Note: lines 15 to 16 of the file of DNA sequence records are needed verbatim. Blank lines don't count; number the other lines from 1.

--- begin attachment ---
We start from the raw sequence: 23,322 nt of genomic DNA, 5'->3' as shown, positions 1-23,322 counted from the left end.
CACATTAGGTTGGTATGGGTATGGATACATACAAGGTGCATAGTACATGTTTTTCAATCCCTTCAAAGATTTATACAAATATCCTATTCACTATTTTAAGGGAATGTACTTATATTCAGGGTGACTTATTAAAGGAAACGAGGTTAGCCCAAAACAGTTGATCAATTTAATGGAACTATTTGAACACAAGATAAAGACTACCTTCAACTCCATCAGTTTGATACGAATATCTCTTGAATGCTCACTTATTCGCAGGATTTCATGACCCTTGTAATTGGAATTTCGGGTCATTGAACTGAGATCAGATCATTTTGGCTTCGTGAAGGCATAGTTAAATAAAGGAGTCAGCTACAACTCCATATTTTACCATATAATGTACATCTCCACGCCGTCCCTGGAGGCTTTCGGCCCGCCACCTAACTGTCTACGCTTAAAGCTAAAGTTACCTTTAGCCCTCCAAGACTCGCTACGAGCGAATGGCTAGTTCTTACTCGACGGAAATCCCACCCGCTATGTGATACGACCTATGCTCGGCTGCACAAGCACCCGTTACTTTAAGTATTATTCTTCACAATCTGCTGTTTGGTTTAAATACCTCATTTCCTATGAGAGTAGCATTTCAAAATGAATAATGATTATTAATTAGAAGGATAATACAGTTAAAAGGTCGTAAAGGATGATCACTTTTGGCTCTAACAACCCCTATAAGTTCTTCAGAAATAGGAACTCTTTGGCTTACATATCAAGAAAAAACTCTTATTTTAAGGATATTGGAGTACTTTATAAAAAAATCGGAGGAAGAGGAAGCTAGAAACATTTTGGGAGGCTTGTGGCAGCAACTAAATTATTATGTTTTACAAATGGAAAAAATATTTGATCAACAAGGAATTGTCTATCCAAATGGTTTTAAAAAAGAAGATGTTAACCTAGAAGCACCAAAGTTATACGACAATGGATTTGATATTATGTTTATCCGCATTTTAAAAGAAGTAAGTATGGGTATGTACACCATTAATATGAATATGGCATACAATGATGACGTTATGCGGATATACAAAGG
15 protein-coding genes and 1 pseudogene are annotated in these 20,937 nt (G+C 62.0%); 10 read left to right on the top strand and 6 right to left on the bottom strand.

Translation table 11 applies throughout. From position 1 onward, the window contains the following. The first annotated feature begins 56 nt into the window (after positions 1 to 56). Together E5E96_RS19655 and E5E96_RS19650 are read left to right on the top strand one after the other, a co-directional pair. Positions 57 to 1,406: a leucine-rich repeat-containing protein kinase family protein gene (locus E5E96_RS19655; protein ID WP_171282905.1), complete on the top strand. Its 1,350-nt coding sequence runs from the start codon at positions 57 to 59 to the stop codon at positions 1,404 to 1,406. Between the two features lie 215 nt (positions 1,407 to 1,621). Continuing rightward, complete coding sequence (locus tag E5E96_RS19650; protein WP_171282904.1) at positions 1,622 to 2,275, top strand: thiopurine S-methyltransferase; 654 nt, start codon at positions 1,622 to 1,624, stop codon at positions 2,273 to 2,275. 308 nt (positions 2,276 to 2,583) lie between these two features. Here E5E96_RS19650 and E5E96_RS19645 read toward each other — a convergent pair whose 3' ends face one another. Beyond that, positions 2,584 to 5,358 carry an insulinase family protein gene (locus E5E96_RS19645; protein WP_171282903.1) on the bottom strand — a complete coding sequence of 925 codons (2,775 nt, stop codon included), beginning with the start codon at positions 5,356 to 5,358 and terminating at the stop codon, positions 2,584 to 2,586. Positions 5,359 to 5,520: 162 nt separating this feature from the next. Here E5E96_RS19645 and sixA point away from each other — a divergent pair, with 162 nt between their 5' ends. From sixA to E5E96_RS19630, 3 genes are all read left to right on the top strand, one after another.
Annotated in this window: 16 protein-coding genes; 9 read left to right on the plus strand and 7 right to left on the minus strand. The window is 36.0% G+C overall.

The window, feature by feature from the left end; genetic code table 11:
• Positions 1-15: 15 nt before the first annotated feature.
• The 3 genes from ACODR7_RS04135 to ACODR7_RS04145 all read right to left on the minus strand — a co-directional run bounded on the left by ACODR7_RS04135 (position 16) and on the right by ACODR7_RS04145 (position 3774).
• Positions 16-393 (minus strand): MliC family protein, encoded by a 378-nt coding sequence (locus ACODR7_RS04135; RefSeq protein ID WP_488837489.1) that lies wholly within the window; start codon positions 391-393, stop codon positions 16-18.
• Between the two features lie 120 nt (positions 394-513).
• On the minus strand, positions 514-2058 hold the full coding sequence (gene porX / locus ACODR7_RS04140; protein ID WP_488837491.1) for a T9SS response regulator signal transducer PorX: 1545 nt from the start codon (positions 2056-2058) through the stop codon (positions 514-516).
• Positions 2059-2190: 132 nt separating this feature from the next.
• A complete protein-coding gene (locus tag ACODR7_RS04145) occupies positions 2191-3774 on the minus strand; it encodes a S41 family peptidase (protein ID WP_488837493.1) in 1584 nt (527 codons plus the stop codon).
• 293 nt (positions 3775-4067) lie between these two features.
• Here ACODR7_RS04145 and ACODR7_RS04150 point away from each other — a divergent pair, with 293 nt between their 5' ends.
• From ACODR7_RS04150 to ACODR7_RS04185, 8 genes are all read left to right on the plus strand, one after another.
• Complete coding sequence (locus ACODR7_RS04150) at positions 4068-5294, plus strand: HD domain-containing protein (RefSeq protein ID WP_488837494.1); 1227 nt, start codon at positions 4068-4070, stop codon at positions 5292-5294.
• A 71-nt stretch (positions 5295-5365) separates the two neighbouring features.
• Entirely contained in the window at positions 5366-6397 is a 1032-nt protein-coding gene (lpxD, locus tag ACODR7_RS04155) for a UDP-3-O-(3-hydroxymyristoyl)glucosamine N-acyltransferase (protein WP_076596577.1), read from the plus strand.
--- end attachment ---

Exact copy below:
• Here ACODR7_RS04145 and ACODR7_RS04150 point away from each other — a divergent pair, with 293 nt between their 5' ends.
• From ACODR7_RS04150 to ACODR7_RS04185, 8 genes are all read left to right on the plus strand, one after another.